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DataHack Radio Episode #6: Exploring Techniques and Strategy with Coursera’s Head of Data Science, Emily Glassberg Sands

Introduction

Have you ever wondered how Coursera uses data science? Sure we have all taken (or heard of) their courses but how does the platform make use of the amount of data that’s generated? How does their pricing strategy work for certificates? How is their data science team structured? What tools and techniques do they use?

These are just some of the questions answered in this phenomenal podcast. We had the pleasure of hosting Coursera’s Head of Data Science, Emily Glassberg Sands, who gave us a detailed and thorough explanation of how Coursera functions behind the scenes. It makes for very fascinating listening and you will learn a whole bunch of data science and machine learning stuff throughout.

In this article, we have listed a few snippets from Kunal’s conversation with Emily. Click the above SoundCloud button to listen to the podcast!

You can subscribe to DataHack Radio or listen to previous episodes on any of the below platforms:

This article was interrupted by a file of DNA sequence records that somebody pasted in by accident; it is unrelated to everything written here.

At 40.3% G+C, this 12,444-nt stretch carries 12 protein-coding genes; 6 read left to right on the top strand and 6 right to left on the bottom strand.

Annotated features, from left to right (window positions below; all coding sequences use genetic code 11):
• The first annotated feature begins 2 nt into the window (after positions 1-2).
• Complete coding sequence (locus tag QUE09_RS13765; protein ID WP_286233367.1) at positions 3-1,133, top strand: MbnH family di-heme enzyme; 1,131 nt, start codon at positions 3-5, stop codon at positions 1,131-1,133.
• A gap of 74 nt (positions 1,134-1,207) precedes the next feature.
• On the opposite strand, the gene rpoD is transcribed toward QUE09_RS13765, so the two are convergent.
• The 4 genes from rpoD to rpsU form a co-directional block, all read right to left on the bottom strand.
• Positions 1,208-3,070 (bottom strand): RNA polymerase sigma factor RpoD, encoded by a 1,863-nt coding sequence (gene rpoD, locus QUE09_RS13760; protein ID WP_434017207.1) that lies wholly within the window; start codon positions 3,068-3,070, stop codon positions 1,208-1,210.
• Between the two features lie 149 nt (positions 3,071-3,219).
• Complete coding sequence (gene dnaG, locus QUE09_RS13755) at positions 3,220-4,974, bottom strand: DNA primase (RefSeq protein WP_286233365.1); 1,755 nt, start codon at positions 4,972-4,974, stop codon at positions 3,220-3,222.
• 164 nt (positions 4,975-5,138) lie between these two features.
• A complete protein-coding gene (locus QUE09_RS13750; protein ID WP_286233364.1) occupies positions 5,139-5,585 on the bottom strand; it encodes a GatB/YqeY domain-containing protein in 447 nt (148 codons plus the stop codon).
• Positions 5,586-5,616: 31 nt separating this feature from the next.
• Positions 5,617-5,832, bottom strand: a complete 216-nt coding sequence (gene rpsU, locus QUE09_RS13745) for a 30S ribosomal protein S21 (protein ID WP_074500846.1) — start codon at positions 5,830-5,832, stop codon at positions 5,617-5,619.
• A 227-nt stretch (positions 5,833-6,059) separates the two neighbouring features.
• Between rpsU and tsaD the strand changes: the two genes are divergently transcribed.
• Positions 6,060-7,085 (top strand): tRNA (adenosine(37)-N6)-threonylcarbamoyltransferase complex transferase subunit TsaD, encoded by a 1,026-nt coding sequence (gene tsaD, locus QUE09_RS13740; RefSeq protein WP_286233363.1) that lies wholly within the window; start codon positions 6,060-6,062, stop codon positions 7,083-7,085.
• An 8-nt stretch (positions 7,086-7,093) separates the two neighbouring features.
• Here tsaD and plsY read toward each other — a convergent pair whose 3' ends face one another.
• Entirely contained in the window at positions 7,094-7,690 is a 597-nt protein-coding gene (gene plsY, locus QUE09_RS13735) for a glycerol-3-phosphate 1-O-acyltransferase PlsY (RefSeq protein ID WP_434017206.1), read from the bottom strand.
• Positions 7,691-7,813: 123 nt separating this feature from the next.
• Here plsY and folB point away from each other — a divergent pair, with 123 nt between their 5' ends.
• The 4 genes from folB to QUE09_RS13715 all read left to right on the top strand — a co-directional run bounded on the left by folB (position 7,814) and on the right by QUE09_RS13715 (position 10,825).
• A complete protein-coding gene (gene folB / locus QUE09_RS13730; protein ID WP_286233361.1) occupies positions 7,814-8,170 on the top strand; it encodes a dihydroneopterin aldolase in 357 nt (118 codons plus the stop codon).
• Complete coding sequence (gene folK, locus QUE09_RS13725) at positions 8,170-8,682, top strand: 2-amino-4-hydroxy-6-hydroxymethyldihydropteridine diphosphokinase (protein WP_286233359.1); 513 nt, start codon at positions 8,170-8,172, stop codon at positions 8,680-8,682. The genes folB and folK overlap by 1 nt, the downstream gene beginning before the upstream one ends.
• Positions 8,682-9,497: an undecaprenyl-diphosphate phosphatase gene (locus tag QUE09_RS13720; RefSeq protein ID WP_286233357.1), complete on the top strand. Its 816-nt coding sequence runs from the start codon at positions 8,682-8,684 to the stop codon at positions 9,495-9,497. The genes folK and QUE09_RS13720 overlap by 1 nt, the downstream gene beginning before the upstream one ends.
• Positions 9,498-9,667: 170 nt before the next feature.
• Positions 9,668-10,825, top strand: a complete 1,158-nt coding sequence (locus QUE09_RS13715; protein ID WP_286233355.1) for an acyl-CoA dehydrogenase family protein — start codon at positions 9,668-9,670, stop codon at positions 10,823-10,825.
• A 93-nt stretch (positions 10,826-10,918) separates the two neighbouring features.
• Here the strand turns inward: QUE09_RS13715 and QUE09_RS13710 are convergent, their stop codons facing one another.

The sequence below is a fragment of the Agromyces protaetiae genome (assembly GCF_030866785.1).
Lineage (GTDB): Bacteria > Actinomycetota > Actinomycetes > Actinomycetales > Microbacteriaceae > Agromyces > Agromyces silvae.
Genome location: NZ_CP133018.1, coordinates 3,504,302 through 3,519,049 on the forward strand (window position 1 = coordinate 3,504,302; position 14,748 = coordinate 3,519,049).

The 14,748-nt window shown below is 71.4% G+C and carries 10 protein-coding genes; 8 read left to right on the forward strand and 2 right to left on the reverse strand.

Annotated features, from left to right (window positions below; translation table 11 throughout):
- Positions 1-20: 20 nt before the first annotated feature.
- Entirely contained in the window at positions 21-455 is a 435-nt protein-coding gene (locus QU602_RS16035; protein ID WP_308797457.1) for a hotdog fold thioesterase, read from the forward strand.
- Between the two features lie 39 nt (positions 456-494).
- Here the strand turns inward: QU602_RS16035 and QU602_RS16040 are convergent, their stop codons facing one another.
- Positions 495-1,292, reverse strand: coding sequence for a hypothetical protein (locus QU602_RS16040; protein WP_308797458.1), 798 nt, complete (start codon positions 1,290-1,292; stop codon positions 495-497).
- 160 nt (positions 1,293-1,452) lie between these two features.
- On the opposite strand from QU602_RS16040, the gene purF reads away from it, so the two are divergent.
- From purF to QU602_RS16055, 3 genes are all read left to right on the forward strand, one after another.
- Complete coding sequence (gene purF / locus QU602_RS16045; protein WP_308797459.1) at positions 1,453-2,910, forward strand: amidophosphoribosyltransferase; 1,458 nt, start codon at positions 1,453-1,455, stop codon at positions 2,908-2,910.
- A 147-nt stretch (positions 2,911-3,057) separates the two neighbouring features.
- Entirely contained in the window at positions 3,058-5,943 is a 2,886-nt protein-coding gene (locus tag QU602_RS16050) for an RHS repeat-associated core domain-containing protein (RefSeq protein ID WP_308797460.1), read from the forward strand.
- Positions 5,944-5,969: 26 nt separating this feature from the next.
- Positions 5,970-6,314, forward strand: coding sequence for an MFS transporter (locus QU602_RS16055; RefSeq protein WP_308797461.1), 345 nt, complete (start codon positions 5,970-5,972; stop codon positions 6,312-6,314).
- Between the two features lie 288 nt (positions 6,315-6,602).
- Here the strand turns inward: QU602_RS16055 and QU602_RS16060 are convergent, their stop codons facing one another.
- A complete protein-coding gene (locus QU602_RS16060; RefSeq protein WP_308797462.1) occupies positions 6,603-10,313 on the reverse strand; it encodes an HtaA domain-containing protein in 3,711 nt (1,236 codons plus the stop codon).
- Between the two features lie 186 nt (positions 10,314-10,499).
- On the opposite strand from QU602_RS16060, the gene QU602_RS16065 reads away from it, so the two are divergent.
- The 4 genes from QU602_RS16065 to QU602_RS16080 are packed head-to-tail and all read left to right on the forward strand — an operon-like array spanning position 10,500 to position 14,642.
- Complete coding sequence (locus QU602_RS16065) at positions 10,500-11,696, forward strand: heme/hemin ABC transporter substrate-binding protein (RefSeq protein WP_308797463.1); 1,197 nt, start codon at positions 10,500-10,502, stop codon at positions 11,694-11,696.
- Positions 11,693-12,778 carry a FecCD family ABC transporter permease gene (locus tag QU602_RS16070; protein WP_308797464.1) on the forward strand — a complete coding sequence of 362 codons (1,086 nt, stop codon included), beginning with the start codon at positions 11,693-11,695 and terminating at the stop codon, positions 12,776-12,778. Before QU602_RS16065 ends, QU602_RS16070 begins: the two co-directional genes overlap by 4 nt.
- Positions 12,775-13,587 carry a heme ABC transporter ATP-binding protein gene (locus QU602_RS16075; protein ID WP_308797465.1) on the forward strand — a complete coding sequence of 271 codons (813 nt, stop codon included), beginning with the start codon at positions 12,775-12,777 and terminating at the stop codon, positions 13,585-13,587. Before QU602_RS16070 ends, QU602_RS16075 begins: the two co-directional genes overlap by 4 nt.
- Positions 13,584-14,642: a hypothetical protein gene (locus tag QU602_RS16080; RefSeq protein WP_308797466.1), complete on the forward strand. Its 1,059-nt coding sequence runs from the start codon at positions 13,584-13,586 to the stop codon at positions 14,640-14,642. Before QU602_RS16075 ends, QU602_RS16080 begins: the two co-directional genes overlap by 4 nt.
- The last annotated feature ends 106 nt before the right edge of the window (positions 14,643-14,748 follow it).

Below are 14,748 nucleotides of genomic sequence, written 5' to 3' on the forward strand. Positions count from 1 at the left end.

Emily’s Background

Emily joined Coursera over four years ago after successfully completing her Ph.D in Economics from Harvard University. Before that, she completed her undergraduate degree from Princeton University in Economics as well. She co-authored two papers during her Ph.D which make for very interesting reads (they are available on her LinkedIn profile and are very relevant for data scientists).

She had not initially applied to be a data scientist at Coursera, instead opting to apply to the Partnerships division. She liked Coursera’s mission and during her initial few months there, she worked with various machine learning folks (half of the original team was comprised of machine learning researchers from Stanford). Emily was the first data science hire at Coursera and is now their Head of Data Science!